29. There doesn’t seem to be any breaks between customers, so the staff are very tired.
30. These businesses are sometimes open from 10 am to 10:30 pm in general, but one can find some that open later.
I have decided, based on my own observations and experiences, that I will no longer patronize these establishments. My first objection is that we do not speak the same language. When I say “that hurts”; “please don’t touch my head or face”; or “I don’t want to be stretched like this”, these instructions/requests are greeted with a smile and nervous nodes and they simply continue with their routine, or until someone comes over to translate, which may be too late and/or cause a scene in this great room of service providers.
In my opinion, these are not legitimate massage therapists and give credence to those who believe that “anyone” can give a massage or do reflexology. They are in line with the other spa chains and franchises that are simply in the “business of making money” and not in the “business of people’s health and then the money”.
Legitimate bodyworkers like myself are genuinely concerned about the health and well-being of their clients and people in general. We don’t “judge” you, which in my experience, I think these places judged me.
When a person goes to receive massages in any center, they should not have to wonder if they are fat, skinny, muscular, black, short, tall, ugly, pretty or what not. Yes, in my particular business, clients will ask about their health conditions and what I find while working on them. Some will ask for suggestions on which way to go to address a health issue. Sometimes I know and sometimes I don’t. Others lament about trying to lose weight or gain weight or have low energy or pain after a workout etc and yes I have a background in nutrition and wellness as well as weight management/personal training and have no problem doing recommendations that know how to work However, this is generally not the reason to come.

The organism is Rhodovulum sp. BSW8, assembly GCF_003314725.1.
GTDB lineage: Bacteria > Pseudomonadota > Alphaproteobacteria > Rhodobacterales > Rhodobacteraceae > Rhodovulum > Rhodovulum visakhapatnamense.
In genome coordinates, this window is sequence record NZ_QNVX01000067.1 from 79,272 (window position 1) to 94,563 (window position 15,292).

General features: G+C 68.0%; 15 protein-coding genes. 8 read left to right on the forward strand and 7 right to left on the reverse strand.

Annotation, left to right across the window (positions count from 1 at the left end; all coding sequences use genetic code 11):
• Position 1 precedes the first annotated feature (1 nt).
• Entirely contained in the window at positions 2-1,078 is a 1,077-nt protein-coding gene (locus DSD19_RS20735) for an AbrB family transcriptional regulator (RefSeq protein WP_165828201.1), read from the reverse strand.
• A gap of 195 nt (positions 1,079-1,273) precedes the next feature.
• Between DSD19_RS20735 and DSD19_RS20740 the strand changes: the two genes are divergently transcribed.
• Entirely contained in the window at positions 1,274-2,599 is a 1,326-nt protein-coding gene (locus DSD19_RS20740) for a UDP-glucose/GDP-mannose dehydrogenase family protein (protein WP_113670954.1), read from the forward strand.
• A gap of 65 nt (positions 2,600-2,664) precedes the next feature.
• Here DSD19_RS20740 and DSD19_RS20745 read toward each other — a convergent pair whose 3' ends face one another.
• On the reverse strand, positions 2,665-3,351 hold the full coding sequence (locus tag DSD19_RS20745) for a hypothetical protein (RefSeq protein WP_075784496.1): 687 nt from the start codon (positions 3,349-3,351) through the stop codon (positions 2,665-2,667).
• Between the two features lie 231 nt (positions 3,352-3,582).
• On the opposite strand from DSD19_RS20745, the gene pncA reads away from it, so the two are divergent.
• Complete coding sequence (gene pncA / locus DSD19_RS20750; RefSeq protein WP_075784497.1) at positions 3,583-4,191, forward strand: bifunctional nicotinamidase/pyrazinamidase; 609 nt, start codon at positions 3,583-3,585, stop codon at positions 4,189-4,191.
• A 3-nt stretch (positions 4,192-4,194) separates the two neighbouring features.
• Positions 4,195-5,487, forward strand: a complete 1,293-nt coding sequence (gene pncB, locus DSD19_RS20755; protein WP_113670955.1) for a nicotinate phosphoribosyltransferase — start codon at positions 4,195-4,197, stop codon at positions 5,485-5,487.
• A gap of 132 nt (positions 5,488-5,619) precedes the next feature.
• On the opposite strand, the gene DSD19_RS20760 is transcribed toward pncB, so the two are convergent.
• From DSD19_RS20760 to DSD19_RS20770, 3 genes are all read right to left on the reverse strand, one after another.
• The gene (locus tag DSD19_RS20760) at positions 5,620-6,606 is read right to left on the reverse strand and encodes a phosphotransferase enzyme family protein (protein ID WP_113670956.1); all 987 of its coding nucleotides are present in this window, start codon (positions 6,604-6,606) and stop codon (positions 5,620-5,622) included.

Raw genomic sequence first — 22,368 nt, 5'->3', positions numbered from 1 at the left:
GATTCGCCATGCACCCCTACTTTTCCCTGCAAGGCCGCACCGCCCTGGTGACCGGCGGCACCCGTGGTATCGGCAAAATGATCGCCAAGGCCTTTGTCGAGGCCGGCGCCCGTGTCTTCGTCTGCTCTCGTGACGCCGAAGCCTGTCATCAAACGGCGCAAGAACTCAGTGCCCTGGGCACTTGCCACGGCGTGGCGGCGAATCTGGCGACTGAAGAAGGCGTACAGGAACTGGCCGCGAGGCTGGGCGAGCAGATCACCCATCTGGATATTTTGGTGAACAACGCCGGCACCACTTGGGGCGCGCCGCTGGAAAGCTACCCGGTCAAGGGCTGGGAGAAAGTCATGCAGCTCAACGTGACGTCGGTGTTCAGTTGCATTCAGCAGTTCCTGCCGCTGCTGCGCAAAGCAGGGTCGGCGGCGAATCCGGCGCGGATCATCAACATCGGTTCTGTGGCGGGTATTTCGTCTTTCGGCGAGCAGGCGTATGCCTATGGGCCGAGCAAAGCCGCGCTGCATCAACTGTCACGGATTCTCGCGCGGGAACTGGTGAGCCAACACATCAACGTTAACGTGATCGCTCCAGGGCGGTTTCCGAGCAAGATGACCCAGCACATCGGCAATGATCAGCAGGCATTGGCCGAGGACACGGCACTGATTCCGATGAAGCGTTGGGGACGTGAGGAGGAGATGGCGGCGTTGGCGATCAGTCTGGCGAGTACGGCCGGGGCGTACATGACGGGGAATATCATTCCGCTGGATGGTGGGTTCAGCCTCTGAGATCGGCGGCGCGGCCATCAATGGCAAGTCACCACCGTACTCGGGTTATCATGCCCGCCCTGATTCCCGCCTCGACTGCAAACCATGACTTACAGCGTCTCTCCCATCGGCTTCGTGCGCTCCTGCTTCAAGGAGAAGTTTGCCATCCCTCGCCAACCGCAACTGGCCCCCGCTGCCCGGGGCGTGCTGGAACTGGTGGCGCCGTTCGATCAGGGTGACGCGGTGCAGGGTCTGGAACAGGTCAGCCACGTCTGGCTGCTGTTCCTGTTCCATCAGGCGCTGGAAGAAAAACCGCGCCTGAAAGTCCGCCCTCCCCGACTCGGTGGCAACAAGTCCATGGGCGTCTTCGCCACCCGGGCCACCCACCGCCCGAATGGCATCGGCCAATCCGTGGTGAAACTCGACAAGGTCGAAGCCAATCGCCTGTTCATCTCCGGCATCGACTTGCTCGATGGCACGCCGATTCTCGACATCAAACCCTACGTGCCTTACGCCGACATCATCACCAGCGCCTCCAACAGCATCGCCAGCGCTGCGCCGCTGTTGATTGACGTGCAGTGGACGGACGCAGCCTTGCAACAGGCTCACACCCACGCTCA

Although I make recommendations on how to eat in the days following your massage session with me, this is simply to nourish the affected organs in your session and prolong your therapeutic results. The ultimate goal is for your health to improve, which will happen with your consistency in going to treatment and following the suggestions. Yesterday, a client told me that she considers my opinions/treatments to be on a par with her team of doctors. It was a sweet compliment and I believe him. She has seen results and experienced “my power” as she calls it, and it feels great that she has attracted someone so open and available to heal.
For the most part, we get massages because we think they are good for us and our health. They feel good and we want to feel good. The economy is definitely a concern, but we understand that we get what we pay for. People who patronize foot massage businesses and spa chains are often making a financial decision, not necessarily a health-related decision. I would like to be sure that my therapist has had some training at an accredited US school and is licensed and certified by the state or county in which I am receiving service. I would also like to know that the establishment is honorable with labor standards and is not related in any way to the porn industry. Finally, I would like to know that there is no prejudice; that everyone speak the language that I speak; that my money is worth as much as any other sponsor, and that my spirit and body will be honored in the professional rendering of the contracted service and for the improvement of my health and vitality.